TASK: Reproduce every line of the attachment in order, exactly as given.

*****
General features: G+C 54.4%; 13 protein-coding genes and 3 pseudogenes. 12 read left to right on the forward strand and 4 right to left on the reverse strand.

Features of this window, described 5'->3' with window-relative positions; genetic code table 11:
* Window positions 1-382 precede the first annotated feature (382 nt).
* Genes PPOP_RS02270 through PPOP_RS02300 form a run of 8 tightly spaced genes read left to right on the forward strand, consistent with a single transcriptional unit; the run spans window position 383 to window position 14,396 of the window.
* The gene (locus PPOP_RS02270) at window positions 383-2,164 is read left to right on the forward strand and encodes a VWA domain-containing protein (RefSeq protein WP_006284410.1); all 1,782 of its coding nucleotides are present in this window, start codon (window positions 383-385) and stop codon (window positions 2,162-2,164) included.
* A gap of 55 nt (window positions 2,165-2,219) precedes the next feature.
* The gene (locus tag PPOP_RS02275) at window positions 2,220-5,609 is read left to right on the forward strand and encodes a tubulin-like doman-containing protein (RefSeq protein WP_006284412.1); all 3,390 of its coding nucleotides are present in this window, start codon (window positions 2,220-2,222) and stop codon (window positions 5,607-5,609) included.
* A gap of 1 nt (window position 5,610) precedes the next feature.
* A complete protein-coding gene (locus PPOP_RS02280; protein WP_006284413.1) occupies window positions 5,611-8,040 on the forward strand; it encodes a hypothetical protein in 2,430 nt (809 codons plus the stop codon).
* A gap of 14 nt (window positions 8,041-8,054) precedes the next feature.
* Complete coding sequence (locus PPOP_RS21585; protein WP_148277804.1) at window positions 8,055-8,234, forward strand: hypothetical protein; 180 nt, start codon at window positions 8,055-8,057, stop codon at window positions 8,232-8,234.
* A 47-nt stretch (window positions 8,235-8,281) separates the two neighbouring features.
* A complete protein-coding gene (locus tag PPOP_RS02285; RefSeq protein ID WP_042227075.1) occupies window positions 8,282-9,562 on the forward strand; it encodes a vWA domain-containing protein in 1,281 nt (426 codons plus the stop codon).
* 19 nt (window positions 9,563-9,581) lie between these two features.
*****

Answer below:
General features: G+C 54.4%; 13 protein-coding genes and 3 pseudogenes. 12 read left to right on the forward strand and 4 right to left on the reverse strand.

Features of this window, described 5'->3' with window-relative positions; genetic code table 11:
* Window positions 1-382 precede the first annotated feature (382 nt).
* Genes PPOP_RS02270 through PPOP_RS02300 form a run of 8 tightly spaced genes read left to right on the forward strand, consistent with a single transcriptional unit; the run spans window position 383 to window position 14,396 of the window.
* The gene (locus PPOP_RS02270) at window positions 383-2,164 is read left to right on the forward strand and encodes a VWA domain-containing protein (RefSeq protein WP_006284410.1); all 1,782 of its coding nucleotides are present in this window, start codon (window positions 383-385) and stop codon (window positions 2,162-2,164) included.
* A gap of 55 nt (window positions 2,165-2,219) precedes the next feature.
* The gene (locus tag PPOP_RS02275) at window positions 2,220-5,609 is read left to right on the forward strand and encodes a tubulin-like doman-containing protein (RefSeq protein WP_006284412.1); all 3,390 of its coding nucleotides are present in this window, start codon (window positions 2,220-2,222) and stop codon (window positions 5,607-5,609) included.
* A gap of 1 nt (window position 5,610) precedes the next feature.
* A complete protein-coding gene (locus PPOP_RS02280; protein WP_006284413.1) occupies window positions 5,611-8,040 on the forward strand; it encodes a hypothetical protein in 2,430 nt (809 codons plus the stop codon).
* A gap of 14 nt (window positions 8,041-8,054) precedes the next feature.
* Complete coding sequence (locus PPOP_RS21585; protein WP_148277804.1) at window positions 8,055-8,234, forward strand: hypothetical protein; 180 nt, start codon at window positions 8,055-8,057, stop codon at window positions 8,232-8,234.
* A 47-nt stretch (window positions 8,235-8,281) separates the two neighbouring features.
* A complete protein-coding gene (locus tag PPOP_RS02285; RefSeq protein ID WP_042227075.1) occupies window positions 8,282-9,562 on the forward strand; it encodes a vWA domain-containing protein in 1,281 nt (426 codons plus the stop codon).
* 19 nt (window positions 9,563-9,581) lie between these two features.